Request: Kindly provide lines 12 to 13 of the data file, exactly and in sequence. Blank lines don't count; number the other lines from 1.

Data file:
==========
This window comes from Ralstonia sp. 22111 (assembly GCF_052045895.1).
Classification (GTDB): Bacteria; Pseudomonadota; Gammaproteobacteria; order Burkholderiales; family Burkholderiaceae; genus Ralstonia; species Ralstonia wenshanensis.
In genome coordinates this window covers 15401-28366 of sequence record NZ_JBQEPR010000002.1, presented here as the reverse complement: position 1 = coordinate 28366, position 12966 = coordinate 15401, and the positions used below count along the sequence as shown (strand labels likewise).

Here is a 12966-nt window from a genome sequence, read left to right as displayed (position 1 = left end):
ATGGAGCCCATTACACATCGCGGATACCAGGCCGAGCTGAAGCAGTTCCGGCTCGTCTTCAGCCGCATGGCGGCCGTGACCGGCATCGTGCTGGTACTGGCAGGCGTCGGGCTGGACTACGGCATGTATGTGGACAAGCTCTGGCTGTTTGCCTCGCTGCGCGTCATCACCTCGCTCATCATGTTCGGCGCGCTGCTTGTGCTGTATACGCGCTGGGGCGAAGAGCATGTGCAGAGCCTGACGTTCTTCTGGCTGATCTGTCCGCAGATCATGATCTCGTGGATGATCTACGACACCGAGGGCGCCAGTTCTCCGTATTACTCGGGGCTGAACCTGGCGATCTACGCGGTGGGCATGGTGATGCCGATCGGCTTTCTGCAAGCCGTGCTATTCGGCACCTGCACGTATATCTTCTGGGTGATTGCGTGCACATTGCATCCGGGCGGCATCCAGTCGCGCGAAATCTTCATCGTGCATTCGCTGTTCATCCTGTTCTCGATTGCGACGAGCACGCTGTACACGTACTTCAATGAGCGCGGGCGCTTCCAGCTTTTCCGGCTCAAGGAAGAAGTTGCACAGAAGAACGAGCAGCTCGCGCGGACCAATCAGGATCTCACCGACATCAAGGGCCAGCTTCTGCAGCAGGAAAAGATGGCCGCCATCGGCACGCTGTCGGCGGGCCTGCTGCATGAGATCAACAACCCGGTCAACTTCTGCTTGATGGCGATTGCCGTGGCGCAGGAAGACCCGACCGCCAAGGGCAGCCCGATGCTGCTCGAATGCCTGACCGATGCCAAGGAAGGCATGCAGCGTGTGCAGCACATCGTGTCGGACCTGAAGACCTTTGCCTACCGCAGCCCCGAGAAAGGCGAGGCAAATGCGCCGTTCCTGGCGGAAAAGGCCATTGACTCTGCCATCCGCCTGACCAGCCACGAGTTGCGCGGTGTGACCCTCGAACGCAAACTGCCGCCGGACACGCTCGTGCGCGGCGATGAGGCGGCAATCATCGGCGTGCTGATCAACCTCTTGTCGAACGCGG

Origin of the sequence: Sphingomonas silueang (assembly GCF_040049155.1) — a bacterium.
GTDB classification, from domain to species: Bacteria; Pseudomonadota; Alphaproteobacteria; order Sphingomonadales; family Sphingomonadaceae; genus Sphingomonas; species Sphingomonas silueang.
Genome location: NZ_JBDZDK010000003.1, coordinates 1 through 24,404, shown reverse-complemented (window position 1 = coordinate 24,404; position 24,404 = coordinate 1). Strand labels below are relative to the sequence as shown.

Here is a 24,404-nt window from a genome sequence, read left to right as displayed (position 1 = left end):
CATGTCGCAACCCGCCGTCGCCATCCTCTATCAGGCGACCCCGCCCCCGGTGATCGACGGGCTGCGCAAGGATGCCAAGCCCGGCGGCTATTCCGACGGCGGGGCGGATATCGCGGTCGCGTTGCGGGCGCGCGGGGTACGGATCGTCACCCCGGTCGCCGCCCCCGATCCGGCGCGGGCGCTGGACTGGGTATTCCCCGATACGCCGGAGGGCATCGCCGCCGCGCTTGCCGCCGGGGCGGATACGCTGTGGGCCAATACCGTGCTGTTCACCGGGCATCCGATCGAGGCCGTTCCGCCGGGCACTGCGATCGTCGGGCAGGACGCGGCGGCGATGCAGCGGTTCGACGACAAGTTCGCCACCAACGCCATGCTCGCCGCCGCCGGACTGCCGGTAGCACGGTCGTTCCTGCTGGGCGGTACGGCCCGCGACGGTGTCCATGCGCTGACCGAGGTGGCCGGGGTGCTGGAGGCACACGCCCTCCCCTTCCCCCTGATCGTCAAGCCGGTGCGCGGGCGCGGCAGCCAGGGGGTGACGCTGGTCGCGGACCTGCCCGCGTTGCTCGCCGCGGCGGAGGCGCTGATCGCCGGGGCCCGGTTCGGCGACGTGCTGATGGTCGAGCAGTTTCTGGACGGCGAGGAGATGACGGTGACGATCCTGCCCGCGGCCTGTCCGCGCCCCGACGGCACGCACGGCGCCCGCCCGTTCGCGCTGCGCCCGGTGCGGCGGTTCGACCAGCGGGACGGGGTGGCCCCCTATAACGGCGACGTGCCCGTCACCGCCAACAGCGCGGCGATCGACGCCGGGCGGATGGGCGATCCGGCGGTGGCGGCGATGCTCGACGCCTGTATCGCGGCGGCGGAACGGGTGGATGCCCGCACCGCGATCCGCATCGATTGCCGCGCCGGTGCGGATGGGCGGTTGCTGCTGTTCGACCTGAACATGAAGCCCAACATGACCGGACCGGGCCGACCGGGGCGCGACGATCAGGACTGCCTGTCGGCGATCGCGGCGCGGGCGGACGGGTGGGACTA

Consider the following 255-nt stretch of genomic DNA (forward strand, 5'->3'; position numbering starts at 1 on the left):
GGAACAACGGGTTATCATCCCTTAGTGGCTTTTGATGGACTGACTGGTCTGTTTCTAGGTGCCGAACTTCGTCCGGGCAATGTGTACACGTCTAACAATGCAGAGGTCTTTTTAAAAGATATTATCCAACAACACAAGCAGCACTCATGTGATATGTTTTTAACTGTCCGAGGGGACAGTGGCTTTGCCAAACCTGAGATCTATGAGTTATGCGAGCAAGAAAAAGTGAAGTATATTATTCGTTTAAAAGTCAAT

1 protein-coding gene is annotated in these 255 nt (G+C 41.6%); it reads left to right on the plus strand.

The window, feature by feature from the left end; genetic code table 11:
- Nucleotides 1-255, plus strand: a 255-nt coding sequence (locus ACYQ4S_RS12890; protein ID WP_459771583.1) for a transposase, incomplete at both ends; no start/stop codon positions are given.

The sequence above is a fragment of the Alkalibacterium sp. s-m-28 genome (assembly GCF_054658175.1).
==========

GGAACAACGGGTTATCATCCCTTAGTGGCTTTTGATGGACTGACTGGTCTGTTTCTAGGTGCCGAACTTCGTCCGGGCAATGTGTACACGTCTAACAATGCAGAGGTCTTTTTAAAAGATATTATCCAACAACACAAGCAGCACTCATGTGATATGTTTTTAACTGTCCGAGGGGACAGTGGCTTTGCCAAACCTGAGATCTATGAGTTATGCGAGCAAGAAAAAGTGAAGTATATTATTCGTTTAAAAGTCAAT

1 protein-coding gene is annotated in these 255 nt (G+C 41.6%); it reads left to right on the plus strand.